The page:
“Minnesota has seen waves of Somali and Hmong immigrants boost its population. Brower said even legal immigrants are concerned about giving the government more information….

Susan Brower said Tuesday research shows fear about the population count taken every 10 years keeps people from responding, and those fears are often highest among immigrants.

Minnesota has seen waves of Somali and Hmong immigrants boost its population. Brower said even legal immigrants are concerned about giving the government more information.

In other news

Trump proposal would penalize immigrants who use tax credits and other benefits (Washington Post, 3/28/18) What’s more American than taking advantage of every possible tax deduction and credit and benefit? Now the Trump administration proposes that any immigrant who takes that all-American route could be denied residence or citizenship. Not “illegal” immigrants—all immigrants. All hard-working, tax-paying immigrants who take legally available tax benefits will be penalized.

Immigrants who accept almost any form of welfare or public benefit, even popular tax deductions, could be denied legal U.S. residency under a proposal awaiting approval by the Trump administration, which is seeking to reduce the number of foreigners living in the United States.”

The changes would be made as administrative rule-making, without needing any Congressional authorization. 

As policies shift, more immigrants and refugees in Minnesota turn to Congressional offices for help (MinnPost, 3/28/18)

The congressional offices started seeing the uptick in January 2017, immediately after the administration rolled out an executive order barring of travelers from seven predominantly Muslim countries, an action that ignited confusion and fear among thousands refugees and immigrants in Minnesota….

Constituent service offices also assist people in opening lines of communication with federal agencies when needed. That becomes particularly important when the U.S. Immigration and Customs Enforcement (ICE) agency detains someone. In many cases, ICE might not immediately share with the family the exact whereabouts of the detainee. If this happens, said Hill, Klobuchar’s office will work with the family or an attorney to help facilitate a conversation with the agency.”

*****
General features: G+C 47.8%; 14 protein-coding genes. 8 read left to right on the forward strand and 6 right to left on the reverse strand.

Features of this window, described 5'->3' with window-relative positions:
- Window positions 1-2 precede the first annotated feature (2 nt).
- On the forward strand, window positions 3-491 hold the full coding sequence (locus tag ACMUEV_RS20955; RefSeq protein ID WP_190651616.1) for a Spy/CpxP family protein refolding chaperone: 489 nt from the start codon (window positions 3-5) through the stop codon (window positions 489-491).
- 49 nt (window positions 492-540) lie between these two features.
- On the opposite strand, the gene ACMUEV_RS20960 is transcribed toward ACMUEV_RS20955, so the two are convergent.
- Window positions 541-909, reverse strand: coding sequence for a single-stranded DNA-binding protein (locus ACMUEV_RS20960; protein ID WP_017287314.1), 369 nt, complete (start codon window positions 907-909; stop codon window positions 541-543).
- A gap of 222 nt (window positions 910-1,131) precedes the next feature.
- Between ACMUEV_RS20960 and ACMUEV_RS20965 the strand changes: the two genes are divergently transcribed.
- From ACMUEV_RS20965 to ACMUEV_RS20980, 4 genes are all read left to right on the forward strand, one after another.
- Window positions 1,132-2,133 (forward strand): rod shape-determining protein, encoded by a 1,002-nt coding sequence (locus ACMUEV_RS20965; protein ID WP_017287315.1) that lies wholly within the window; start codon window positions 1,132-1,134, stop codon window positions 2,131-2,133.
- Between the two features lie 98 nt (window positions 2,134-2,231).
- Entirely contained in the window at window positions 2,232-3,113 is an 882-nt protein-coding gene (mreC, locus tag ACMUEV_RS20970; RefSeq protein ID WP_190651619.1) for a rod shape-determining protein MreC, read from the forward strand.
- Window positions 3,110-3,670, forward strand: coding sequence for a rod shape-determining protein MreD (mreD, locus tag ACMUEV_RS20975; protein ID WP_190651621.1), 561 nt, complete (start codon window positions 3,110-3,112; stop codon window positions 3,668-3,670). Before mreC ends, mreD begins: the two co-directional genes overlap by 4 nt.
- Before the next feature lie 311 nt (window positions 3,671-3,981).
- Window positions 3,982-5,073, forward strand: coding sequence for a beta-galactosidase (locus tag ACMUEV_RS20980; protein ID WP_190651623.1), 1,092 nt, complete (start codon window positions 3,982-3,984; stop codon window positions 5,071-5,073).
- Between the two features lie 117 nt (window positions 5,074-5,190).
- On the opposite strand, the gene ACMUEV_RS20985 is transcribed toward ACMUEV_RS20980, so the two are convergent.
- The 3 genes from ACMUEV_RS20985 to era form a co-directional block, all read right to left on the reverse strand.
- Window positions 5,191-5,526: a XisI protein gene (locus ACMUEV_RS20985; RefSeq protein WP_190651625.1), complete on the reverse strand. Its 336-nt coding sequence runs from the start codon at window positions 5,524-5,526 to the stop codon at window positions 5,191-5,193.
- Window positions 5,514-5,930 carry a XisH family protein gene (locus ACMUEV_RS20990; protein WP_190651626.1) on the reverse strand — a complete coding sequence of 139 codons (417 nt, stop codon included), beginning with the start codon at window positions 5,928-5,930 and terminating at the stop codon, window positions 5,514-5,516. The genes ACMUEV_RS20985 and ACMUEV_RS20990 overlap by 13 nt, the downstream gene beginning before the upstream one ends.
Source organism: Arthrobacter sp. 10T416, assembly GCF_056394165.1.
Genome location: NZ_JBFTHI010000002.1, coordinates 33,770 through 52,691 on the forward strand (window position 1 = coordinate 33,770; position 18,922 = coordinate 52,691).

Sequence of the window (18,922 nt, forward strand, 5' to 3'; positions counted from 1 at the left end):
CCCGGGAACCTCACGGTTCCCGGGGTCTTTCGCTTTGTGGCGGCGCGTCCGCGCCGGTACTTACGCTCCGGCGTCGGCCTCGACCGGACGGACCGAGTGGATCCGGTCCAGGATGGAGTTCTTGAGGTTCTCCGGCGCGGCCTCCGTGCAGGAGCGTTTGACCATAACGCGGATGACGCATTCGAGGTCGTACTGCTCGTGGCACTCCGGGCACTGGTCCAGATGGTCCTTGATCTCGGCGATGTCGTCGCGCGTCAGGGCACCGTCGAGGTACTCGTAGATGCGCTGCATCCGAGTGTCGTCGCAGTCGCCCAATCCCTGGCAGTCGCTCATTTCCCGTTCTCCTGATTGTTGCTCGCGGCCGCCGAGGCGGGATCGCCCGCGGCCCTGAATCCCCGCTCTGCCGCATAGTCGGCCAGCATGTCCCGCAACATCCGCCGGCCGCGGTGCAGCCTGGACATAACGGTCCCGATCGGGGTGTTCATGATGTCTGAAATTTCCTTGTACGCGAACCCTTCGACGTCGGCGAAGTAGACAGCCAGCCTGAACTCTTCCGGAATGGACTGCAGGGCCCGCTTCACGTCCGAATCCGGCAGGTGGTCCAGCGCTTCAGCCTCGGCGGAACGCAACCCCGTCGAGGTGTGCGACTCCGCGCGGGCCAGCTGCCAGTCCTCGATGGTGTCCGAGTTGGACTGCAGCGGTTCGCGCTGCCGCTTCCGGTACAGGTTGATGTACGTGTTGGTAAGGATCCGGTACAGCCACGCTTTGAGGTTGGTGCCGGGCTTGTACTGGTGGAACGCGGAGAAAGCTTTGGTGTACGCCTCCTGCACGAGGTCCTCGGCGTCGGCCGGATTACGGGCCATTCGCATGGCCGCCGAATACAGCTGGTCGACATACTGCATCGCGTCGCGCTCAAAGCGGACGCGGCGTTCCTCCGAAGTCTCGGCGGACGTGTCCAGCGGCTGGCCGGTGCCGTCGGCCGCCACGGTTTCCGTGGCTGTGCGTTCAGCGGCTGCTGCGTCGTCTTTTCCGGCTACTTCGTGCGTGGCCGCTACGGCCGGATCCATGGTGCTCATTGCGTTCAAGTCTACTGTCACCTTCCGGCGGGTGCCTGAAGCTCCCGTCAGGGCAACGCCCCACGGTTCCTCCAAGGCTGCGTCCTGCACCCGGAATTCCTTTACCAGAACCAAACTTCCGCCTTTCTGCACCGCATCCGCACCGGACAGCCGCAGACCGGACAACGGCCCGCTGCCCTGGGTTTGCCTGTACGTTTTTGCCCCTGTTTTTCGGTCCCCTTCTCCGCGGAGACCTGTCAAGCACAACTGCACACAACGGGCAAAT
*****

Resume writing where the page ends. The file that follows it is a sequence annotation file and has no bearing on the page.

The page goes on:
Homeland Security raids a Florida business and arrests 28 undocumented immigrants (Miami Herald, 3/28/18)

CBS12 reports that agents served a search warrant at 9 a.m. to TentLogix, a tent rental company that provides large scale items for events.” 

About Mary Turck

News Day, written by Mary Turck, analyzes, summarizes, links to, and comments on reports from news media around the world, with particular attention to immigration, education, and journalism. Fragments, also written by Mary Turck, has fiction, poetry and some creative non-fiction. Mary Turck edited TC Daily Planet, www.tcdailyplanet.net, from 2007-2014, and edited the award-winning Connection to the Americas and AMERICAS.ORG, in its pre-2008 version. She is also a recovering attorney and the author of many books for young people (and a few for adults), mostly focusing on historical and social issues.